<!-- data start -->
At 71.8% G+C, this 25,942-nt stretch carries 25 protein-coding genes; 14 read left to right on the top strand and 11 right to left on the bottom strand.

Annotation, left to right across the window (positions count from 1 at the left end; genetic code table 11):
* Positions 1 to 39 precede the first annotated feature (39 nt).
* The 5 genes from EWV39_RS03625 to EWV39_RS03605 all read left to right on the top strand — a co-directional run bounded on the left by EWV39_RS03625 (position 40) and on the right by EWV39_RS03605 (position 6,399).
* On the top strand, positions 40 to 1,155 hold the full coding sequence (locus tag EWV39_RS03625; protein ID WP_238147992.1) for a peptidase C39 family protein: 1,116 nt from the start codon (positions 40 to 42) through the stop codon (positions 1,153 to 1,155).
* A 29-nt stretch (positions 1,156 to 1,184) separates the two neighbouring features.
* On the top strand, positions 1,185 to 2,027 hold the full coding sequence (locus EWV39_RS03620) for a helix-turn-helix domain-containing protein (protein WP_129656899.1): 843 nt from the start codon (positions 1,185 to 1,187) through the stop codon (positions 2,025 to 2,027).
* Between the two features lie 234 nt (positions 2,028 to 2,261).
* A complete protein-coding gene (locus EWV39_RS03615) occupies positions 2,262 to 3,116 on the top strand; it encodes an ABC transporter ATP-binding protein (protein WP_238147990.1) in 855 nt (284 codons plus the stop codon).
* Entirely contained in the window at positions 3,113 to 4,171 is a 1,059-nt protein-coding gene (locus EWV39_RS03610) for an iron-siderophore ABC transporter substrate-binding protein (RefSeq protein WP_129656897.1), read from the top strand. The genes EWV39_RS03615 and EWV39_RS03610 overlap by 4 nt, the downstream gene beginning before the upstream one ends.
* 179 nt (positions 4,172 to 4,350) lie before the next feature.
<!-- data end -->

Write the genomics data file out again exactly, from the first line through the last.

At 71.8% G+C, this 25,942-nt stretch carries 25 protein-coding genes; 14 read left to right on the top strand and 11 right to left on the bottom strand.

Annotation, left to right across the window (positions count from 1 at the left end; genetic code table 11):
* Positions 1 to 39 precede the first annotated feature (39 nt).
* The 5 genes from EWV39_RS03625 to EWV39_RS03605 all read left to right on the top strand — a co-directional run bounded on the left by EWV39_RS03625 (position 40) and on the right by EWV39_RS03605 (position 6,399).
* On the top strand, positions 40 to 1,155 hold the full coding sequence (locus tag EWV39_RS03625; protein ID WP_238147992.1) for a peptidase C39 family protein: 1,116 nt from the start codon (positions 40 to 42) through the stop codon (positions 1,153 to 1,155).
* A 29-nt stretch (positions 1,156 to 1,184) separates the two neighbouring features.
* On the top strand, positions 1,185 to 2,027 hold the full coding sequence (locus EWV39_RS03620) for a helix-turn-helix domain-containing protein (protein WP_129656899.1): 843 nt from the start codon (positions 1,185 to 1,187) through the stop codon (positions 2,025 to 2,027).
* Between the two features lie 234 nt (positions 2,028 to 2,261).
* A complete protein-coding gene (locus EWV39_RS03615) occupies positions 2,262 to 3,116 on the top strand; it encodes an ABC transporter ATP-binding protein (protein WP_238147990.1) in 855 nt (284 codons plus the stop codon).
* Entirely contained in the window at positions 3,113 to 4,171 is a 1,059-nt protein-coding gene (locus EWV39_RS03610) for an iron-siderophore ABC transporter substrate-binding protein (RefSeq protein WP_129656897.1), read from the top strand. The genes EWV39_RS03615 and EWV39_RS03610 overlap by 4 nt, the downstream gene beginning before the upstream one ends.
* 179 nt (positions 4,172 to 4,350) lie before the next feature.